U.N. Expected to Ignore Egypt’s Demand for Israel Sanctions

The belief that the United Nations Security Council would not act on the Egyptian request for condemnation and sanctions against Israel in connection with the Gaza incident was expressed here today in evaluations of the report presented by Maj. Gen. E.L.M. Burns, UN truce chief, to the Council last Thursday.

Non-Israel circles here are of the opinion that the Burns report makes it quite clear that incidents on the Arab-Israel border are unavoidable as long as the Arab countries refuse to negotiate peace with the Jewish State. In the light of the views expressed by Gen. Burns it is expected that the Security Council will adopt a resolution deploring the Gaza incident and urging Egypt and Israel to take measures to prevent new incidents.

It is no secret here that many of the Arab diplomats were stunned by the tone of Gen. Burns’ report, as well as by the contents of the document. The report placed the February 28 clash at Gaza in perspective against the tense border conflicts of the last few months. In his report, Gen. Burns not only indicated that Egypt was responsible for more aggressive acts than Israel, but he also showed that Egyptian officials admitted that some of the acts of “murder and sabotage” had indeed been committed by Arabs crossing the Israel borders.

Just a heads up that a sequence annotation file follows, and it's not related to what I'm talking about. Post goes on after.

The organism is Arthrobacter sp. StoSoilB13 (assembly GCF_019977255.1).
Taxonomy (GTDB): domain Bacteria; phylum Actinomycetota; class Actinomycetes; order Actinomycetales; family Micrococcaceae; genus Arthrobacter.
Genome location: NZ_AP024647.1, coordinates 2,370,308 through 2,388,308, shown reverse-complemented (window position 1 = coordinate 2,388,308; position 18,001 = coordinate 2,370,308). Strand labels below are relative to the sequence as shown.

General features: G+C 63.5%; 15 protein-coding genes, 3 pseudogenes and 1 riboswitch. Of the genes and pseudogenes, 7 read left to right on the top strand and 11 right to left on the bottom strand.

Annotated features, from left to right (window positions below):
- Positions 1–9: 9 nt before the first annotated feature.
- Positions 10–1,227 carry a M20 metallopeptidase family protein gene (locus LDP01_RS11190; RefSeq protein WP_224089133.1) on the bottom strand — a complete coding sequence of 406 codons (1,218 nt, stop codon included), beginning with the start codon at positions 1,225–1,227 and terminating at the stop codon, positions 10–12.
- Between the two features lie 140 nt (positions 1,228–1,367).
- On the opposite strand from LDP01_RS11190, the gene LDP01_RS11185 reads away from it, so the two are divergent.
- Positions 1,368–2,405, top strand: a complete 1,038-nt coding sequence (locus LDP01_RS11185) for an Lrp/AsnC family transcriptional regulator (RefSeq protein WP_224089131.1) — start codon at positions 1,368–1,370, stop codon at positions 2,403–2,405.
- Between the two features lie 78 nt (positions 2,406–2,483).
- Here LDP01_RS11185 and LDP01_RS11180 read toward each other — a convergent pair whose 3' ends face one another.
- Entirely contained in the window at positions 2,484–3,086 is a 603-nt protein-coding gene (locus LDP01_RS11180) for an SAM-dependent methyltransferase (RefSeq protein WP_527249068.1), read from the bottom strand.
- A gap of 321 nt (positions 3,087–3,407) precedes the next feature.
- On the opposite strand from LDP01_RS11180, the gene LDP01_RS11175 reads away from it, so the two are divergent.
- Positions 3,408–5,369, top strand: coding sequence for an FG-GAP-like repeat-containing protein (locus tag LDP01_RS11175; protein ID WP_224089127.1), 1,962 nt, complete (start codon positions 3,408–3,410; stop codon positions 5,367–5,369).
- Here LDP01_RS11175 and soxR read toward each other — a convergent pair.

The Council will meet again this week, probably Tuesday, when it will hear a statement from Israel’s chief of delegation, Abba S. Eban. Mr. Eban refused at Thursday’s meeting to make any comment, after Gen. Burns had reported and after the Burns report had been discussed by Eypt’s representative, Dr. Omar Loutfi. Mr. Eban’s maneuver of silence at Thursday’s Council session was highly commended by many observers here, who pointed out that there was really no need for the Israel diplomat to try to improve Israel’s position after the Council had heard the report by Gen. Burns.

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